HousingWire: Inside the government’s feeble fight to end redlining

HousingWire, March 29, 2022, Inside the government’s feeble fight to end redlining

Few community groups have the firepower of NCRC, which brought in nearly $40 million in revenue in 2020, in part from renting out two office buildings in downtown Washington, D.C..

But NCRC acknowledges it can only make a limited mark on combating lending discrimination. One challenge: The terms of the community benefit agreements obtained from banks are frequently not public.

“What we’ve always argued is that these community benefits agreements should be bigger than they are, but we are constrained by the regulatory landscape,” said Jesse Van Tol, CEO of NCRC. “Look, what the bank regulators have done has been bullshit, but I wouldn’t want them to take over and say, ‘We know what the community needs are.’”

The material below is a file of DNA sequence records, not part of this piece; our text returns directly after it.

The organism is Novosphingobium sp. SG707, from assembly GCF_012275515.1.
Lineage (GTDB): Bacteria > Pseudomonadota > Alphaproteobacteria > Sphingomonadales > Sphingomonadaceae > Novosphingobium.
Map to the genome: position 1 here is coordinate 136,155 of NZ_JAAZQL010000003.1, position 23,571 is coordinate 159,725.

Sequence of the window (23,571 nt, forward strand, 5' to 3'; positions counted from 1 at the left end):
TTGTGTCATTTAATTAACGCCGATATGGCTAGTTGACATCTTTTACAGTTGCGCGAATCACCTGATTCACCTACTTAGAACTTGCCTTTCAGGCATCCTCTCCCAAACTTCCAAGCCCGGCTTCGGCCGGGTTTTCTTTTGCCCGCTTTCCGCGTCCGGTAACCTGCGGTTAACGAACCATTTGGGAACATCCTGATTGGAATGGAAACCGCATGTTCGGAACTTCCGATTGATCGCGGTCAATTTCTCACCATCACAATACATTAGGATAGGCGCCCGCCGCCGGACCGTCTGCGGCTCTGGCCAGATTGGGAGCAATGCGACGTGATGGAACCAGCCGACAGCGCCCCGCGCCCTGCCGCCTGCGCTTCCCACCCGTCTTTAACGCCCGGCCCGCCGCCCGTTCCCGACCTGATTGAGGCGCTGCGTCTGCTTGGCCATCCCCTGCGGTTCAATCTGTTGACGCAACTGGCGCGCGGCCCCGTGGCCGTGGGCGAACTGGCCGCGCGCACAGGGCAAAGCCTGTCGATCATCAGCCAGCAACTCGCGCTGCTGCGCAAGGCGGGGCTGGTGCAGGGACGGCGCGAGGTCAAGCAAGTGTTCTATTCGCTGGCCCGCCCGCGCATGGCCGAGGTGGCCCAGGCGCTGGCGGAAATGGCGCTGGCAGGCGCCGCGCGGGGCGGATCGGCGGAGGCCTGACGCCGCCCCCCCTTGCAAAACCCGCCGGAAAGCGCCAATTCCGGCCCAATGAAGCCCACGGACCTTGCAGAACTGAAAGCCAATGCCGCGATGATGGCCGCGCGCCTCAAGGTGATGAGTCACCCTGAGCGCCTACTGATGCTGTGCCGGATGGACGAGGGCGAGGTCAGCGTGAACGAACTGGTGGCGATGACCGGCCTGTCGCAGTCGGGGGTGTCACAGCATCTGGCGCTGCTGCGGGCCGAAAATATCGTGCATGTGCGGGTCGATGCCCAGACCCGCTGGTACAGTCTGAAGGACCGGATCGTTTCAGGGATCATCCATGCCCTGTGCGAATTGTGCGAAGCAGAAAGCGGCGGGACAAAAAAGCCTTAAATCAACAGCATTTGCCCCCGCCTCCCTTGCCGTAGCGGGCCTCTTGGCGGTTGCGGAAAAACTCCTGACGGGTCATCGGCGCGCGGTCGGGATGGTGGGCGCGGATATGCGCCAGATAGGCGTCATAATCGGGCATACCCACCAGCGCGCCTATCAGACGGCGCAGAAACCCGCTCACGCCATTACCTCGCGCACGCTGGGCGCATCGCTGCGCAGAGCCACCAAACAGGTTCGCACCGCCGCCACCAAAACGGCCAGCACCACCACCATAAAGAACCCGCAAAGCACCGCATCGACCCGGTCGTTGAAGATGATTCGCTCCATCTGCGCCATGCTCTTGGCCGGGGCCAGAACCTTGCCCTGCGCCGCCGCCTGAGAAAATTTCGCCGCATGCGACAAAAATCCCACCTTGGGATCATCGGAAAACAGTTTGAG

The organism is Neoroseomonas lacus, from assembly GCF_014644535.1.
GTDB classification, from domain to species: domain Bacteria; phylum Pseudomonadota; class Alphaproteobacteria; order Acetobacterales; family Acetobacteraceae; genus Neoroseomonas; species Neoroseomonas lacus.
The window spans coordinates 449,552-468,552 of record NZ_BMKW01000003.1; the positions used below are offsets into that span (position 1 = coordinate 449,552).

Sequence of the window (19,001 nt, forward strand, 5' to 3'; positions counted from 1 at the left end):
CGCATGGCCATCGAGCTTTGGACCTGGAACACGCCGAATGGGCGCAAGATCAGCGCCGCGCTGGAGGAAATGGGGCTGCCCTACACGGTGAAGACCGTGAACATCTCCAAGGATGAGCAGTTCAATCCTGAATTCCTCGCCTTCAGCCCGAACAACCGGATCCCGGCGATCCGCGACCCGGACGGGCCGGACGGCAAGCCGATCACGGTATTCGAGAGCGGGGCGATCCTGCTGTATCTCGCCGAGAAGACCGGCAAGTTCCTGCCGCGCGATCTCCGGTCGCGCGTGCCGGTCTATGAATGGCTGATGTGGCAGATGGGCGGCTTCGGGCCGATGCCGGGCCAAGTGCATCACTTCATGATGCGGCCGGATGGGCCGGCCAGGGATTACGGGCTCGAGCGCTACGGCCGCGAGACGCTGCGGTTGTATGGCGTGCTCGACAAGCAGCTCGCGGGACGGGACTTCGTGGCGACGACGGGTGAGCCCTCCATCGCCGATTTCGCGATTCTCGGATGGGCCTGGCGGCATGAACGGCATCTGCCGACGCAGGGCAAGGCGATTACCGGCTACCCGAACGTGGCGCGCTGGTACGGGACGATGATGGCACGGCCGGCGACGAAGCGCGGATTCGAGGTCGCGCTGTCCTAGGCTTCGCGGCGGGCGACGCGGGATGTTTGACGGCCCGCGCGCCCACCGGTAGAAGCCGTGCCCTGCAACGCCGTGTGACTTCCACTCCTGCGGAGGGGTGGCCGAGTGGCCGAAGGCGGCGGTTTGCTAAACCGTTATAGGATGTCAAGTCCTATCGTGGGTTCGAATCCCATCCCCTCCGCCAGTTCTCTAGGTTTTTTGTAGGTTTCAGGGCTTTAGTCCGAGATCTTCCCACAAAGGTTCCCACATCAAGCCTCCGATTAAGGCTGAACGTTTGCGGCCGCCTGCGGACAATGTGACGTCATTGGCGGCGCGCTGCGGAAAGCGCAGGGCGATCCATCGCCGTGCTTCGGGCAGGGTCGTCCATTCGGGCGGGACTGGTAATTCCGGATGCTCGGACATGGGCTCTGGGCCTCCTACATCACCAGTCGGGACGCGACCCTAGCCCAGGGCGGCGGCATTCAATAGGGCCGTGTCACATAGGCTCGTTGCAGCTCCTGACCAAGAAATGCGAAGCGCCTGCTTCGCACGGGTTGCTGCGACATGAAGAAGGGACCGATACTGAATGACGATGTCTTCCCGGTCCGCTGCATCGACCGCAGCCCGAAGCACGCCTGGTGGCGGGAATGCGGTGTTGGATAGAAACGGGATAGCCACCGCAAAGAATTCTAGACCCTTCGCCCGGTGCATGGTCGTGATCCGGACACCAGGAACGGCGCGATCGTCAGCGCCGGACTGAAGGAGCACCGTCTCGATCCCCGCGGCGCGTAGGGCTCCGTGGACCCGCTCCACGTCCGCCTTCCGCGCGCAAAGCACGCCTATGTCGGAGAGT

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Redlining and Neighborhood Health

Before the pandemic devastated minority communities, banks and government officials starved them of capital.

Lower-income and minority neighborhoods that were intentionally cut off from lending and investment decades ago today suffer not only from reduced wealth and greater poverty, but from lower life expectancy and higher prevalence of chronic diseases that are risk factors for poor outcomes from COVID-19, a new study shows.

The new study, from the National Community Reinvestment Coalition (NCRC) with researchers from the University of Wisconsin–Milwaukee Joseph J. Zilber School of Public Health and the University of Richmond’s Digital Scholarship Lab, compared 1930’s maps of government-sanctioned lending discrimination zones with current census and public health data.

Table of Content

  • Executive Summary
  • Introduction
  • Redlining, the HOLC Maps and Segregation
  • Segregation, Public Health and COVID-19
  • Methods
  • Results
  • Discussion
  • Conclusion and Policy Recommendations
  • Citations
  • Appendix

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